btw I have no commercial background or training, when I showed WotC how to use mail accounts I was a school teacher!!

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TSR actually promoted the hobby and diversity. The problem was those at the top at the end screwed up badly. 2 products had a lot to do with it but only because no one checked the figures.
The produced the set of spell, etc. encyclopedias which were well liked and sold quite well - problem was at a very late stage someone decided that these would look really cool if they looked leather bound and issued an order that they would be, without checking the costs so they ended up with a product which I believe made virtually no money, and if unsold stock was factored in a loss.
Dragon Dice and appalling financial control dealt the death blow. Dragon Dice was a huge success when it launched. So much so that the launch date outside the US was not going to happen because all the product was going straight into the US market. This when three fatal mistakes were made:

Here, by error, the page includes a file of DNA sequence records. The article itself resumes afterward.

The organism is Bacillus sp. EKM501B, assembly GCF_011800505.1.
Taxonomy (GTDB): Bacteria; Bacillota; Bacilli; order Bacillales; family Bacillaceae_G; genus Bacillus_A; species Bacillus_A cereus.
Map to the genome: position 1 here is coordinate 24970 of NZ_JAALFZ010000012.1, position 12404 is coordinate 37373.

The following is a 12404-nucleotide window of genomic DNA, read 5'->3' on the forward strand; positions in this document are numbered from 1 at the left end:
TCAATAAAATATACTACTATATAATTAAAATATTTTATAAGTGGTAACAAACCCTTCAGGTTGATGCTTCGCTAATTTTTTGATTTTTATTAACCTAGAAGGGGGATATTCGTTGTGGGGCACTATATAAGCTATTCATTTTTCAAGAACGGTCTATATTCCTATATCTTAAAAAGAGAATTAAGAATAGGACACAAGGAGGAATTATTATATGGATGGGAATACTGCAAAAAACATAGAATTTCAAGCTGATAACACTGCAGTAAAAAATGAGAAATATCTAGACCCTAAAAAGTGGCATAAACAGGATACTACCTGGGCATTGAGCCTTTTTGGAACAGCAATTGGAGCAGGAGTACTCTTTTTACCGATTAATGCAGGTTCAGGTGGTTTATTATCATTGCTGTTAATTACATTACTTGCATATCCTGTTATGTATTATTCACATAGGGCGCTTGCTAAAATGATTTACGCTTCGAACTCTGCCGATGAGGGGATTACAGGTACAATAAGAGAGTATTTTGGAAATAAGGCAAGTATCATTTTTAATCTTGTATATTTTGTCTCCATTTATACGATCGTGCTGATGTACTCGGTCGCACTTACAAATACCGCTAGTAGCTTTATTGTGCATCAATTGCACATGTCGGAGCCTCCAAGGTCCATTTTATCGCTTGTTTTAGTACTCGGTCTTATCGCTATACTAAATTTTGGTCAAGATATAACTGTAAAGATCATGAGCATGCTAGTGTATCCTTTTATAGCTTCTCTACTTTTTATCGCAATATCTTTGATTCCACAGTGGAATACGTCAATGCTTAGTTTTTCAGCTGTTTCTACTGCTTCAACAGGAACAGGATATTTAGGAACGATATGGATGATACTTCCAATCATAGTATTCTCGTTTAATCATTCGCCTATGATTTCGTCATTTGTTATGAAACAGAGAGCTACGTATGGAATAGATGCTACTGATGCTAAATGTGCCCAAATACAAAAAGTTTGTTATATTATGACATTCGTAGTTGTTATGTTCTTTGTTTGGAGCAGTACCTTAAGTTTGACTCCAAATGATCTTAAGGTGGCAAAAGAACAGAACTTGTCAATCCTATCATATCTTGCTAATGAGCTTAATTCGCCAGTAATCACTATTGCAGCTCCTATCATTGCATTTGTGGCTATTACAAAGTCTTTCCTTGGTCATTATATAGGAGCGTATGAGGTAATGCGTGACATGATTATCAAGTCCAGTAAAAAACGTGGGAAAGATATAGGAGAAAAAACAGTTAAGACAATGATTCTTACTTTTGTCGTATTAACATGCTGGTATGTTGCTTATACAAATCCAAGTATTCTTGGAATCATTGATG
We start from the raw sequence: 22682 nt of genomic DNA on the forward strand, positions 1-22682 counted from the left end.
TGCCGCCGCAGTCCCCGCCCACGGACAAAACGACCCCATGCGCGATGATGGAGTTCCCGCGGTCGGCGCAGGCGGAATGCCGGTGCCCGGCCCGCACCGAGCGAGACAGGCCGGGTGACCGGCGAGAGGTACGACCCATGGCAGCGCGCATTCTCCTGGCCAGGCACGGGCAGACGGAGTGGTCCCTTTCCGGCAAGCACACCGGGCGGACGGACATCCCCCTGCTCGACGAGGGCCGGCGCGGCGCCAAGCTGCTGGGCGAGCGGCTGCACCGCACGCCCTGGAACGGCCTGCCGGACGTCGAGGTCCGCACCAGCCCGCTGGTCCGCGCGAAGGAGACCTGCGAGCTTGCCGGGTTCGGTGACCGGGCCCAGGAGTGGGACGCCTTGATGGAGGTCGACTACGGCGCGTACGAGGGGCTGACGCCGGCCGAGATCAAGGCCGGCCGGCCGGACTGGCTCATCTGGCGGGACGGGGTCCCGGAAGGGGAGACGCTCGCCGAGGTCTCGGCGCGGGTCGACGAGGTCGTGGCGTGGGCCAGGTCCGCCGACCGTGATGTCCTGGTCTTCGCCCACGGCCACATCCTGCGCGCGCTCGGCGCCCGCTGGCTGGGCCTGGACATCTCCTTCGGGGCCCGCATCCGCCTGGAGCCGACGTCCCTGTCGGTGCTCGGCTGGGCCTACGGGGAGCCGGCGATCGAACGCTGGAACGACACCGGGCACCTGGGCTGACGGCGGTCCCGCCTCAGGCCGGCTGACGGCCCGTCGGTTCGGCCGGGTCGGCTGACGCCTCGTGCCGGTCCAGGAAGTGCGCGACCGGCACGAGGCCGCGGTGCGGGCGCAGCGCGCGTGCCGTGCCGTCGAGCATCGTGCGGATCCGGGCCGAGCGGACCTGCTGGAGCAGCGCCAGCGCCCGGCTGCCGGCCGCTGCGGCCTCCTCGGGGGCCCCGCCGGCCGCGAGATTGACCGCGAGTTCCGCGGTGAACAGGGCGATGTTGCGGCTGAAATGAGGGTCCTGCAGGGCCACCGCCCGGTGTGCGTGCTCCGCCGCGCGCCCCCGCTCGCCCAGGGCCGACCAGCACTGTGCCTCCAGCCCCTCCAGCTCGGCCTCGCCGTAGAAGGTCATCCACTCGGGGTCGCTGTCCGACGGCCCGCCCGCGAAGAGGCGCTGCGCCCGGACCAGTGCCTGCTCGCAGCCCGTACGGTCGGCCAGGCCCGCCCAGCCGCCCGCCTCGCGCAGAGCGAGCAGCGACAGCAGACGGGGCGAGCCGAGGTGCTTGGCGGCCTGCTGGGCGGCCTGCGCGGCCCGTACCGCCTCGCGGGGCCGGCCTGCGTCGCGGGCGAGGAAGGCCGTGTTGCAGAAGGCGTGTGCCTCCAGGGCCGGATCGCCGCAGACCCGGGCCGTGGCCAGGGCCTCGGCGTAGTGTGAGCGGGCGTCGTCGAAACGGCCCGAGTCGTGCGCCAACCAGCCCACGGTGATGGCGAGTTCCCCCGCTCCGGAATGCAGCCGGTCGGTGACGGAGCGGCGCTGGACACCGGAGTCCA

1. a second manufacturer was brought on line with out checking the figures properly, new manufacturer was much more expensive and the profit margin dissapeared.
2. the first expansion was released but mistakes in the packing and distribution meant that all the rare 3 point unit dice ended up in europe and the 2 point uncommon in the states making the new race unplayable.
3. and most fatal of all, a huge deal had been done to get all TSR product into book shops. Huge sums came in from this and were gleefully taken in bonuses, spent on fancy covers for books, etc. Trouble was the deal was sale and return. No one checked what was happening, kept back money or saw that the support given to the products in the traditional game store was put in place. A year later the book shops sent back their returns - which is when TSR discovered that most of the product (including enough dragon dice to have launched Europe without the expensive second factory)had not sold and had just sat on shelves. TSR had no money refund the amount required so enter WoTC.